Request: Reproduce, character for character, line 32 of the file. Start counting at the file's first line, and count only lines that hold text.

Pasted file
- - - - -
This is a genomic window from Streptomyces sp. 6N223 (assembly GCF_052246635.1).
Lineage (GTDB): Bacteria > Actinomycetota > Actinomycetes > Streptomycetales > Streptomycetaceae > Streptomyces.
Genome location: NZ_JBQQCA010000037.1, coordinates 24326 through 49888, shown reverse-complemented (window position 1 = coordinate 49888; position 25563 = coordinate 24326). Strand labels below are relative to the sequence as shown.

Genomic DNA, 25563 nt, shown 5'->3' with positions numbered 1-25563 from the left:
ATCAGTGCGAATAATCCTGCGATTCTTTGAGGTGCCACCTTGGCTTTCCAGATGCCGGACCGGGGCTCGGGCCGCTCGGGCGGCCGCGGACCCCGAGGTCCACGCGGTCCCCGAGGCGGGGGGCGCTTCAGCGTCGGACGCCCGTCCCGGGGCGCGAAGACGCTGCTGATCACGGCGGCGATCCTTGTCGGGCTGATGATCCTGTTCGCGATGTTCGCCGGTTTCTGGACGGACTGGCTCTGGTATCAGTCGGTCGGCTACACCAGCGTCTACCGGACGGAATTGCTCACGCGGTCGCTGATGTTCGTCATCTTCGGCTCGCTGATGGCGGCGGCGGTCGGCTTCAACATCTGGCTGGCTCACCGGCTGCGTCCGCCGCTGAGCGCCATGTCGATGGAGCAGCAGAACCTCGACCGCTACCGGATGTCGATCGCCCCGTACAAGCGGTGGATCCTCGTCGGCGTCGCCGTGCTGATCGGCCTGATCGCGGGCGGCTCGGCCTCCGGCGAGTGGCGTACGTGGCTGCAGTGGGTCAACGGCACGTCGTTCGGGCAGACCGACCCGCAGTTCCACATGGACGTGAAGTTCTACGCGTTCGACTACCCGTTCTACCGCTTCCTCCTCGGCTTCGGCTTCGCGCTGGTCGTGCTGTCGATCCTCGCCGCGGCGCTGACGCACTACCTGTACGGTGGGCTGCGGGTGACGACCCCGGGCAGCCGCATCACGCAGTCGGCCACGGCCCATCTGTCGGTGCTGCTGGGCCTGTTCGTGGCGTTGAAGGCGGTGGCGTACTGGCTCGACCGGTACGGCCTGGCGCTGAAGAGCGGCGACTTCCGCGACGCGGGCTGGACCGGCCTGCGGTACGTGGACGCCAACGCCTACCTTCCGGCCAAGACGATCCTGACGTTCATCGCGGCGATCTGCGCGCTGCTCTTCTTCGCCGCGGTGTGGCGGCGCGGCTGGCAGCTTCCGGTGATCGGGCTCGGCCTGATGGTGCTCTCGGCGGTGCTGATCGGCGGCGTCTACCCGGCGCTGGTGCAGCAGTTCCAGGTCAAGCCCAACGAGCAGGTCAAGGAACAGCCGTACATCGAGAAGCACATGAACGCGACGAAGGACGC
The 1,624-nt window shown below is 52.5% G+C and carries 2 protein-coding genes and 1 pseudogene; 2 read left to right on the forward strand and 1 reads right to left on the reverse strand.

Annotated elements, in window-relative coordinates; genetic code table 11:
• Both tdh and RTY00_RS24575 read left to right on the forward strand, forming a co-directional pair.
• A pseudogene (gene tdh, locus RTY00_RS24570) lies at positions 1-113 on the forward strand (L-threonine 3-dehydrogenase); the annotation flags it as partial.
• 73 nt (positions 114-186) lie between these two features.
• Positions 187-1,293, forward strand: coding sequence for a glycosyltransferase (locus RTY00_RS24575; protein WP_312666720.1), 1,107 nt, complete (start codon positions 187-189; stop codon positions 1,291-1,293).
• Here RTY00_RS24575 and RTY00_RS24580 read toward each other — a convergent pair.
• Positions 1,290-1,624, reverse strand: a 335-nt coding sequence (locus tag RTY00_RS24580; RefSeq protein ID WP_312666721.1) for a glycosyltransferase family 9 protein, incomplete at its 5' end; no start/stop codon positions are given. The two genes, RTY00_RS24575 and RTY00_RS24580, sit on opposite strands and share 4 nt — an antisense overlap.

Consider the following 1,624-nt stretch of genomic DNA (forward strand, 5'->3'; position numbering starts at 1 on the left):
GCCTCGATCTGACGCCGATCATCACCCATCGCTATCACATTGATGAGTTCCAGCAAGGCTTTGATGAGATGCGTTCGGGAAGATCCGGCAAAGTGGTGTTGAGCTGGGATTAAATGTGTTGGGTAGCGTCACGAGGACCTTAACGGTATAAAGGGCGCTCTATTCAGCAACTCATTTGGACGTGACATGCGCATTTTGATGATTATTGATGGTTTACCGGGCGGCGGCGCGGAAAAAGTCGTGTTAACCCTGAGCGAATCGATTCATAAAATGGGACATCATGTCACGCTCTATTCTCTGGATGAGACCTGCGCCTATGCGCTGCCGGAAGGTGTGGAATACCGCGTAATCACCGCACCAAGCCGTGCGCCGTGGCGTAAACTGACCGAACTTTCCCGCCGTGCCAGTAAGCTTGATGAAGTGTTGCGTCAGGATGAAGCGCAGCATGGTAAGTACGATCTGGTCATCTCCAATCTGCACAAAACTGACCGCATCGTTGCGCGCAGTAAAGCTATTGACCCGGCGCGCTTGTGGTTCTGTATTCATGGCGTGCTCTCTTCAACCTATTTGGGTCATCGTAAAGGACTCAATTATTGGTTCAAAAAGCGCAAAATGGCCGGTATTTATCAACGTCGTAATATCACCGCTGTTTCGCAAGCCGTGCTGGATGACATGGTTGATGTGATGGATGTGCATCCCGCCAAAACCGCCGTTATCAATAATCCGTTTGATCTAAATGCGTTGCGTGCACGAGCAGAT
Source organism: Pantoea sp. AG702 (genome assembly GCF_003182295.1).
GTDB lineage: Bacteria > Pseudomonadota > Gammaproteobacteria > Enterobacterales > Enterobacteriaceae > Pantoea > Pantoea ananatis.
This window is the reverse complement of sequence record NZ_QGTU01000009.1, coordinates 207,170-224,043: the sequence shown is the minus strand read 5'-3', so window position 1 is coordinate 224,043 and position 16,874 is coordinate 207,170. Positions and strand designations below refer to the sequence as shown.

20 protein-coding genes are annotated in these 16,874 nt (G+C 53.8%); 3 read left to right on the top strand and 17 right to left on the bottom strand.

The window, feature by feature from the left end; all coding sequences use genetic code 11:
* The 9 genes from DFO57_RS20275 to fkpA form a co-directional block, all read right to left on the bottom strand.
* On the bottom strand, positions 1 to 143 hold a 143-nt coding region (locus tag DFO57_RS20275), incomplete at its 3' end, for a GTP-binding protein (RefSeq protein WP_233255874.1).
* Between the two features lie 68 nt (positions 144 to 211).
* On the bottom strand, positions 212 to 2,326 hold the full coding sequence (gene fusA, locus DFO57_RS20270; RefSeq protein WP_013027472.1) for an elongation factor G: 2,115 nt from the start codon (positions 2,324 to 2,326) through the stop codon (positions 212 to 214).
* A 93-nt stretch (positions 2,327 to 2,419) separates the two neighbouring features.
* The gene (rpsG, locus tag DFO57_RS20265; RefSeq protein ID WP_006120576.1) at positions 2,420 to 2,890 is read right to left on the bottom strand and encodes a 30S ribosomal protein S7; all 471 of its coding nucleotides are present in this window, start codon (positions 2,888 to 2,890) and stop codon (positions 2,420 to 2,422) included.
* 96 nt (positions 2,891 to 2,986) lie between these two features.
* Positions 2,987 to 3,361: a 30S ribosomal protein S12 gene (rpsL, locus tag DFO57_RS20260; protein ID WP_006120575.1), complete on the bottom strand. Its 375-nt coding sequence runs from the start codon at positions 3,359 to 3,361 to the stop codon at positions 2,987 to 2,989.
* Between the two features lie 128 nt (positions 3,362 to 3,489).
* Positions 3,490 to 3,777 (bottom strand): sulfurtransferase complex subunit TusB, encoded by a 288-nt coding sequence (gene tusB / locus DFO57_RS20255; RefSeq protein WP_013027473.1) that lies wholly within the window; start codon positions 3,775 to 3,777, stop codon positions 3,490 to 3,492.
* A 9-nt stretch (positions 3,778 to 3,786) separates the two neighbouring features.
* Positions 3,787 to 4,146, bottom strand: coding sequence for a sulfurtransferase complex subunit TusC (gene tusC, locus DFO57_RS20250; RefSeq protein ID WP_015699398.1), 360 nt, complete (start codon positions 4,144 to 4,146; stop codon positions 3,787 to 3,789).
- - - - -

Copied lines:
* Positions 3,787 to 4,146, bottom strand: coding sequence for a sulfurtransferase complex subunit TusC (gene tusC, locus DFO57_RS20250; RefSeq protein ID WP_015699398.1), 360 nt, complete (start codon positions 4,144 to 4,146; stop codon positions 3,787 to 3,789).